By Ginevra Liptan, MD
Marijuana is very effective as a pain reliever for many pain conditions, including fibromyalgia, and has a safety profile that far surpasses all currently available pain medications. So why don’t more doctors recommend it?
The biggest reason is that marijuana has only a semi-legal status from a physician’s perspective. Although it is legal for medical use in nearly half of all U.S. states, it is still classified as an illegal drug by the federal government. This disconnect puts physicians—whose practice is regulated by both state and federal laws—in a legal grey zone that makes many hesitant to recommend its use. As if the legal concerns weren’t enough, cultural stereotypes about recreational marijuana usage (what I call the “Cheech and Chong effect”) make it hard for doctors to take it seriously as a medicine.
To try to avoid any negative association, the preferred term for medical usage of this plant is cannabis. But frankly there isn’t much “medical” about medical cannabis right now. No doctor wants to recommend a patient try something called Trainwreck, Skywalker, or Girl Scout Cookies. The comedian John Oliver said it best: "If you want this drug with serious medical benefits to be taken seriously, how about adulting up the names a little bit? That way a sick old man doesn't have to ask for a quarter ounce of Rainbow Diesel Funkadelic Cheddar Harmony."
Currently regulation of the new cannabis industry is in its infancy, so products and strains can vary greatly in their ingredients, quality, and purity. This lack of consistency and safety regulations make it feel very “non-medical” to most doctors. Most of the high quality dispensaries and growers do put their products though fairly rigorous testing to assess for THC and CBD content, and to look for the presence of pesticides, mold, and other contaminants. But not all of them do this, and since there is no agency regulating this testing, it is on the “honor system.”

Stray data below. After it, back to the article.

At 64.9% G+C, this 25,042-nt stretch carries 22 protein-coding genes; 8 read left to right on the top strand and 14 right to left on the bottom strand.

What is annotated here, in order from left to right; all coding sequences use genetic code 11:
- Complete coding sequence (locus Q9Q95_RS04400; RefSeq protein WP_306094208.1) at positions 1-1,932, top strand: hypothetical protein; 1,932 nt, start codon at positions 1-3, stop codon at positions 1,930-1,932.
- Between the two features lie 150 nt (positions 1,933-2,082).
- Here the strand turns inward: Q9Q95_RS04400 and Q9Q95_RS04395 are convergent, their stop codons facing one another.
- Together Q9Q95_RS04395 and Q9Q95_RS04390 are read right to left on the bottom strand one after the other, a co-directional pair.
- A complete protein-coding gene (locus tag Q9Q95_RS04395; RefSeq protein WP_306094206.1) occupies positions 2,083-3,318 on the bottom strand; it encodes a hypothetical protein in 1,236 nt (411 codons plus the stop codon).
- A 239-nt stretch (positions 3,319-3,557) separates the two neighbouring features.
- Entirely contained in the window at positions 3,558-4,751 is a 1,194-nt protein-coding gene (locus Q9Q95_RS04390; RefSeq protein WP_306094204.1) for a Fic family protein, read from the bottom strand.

The final issue is that most doctors don't know anything about cannabis, so can't give guidance on dosing, strains, or usage. Any insight they may have comes not from any medical training comes but from what they may have, ahem, learned on their own during youthful experimentation. This is slowly starting to change. I was excited to see recently that now continuing education courses being offered to physicians about cannabis.
The legal landscape is changing fast, and I predict that federal laws regarding marijuana will change in the next few years. In the meantime, doctors should feel reassured because the Department of Justice has had an official “non-interference” policy with state laws about medical marijuana since 2009, and no U.S. physician has ever been successfully prosecuted or sanctioned for authorizing medical marijuana consistent with their state laws. To learn more about the laws in your state visit http://www.medicalmarijuana.procon.org or the Marijuana Policy Project at www.mpp.org.
My next blog post will review medical cannabis specifically for fibromyalgia.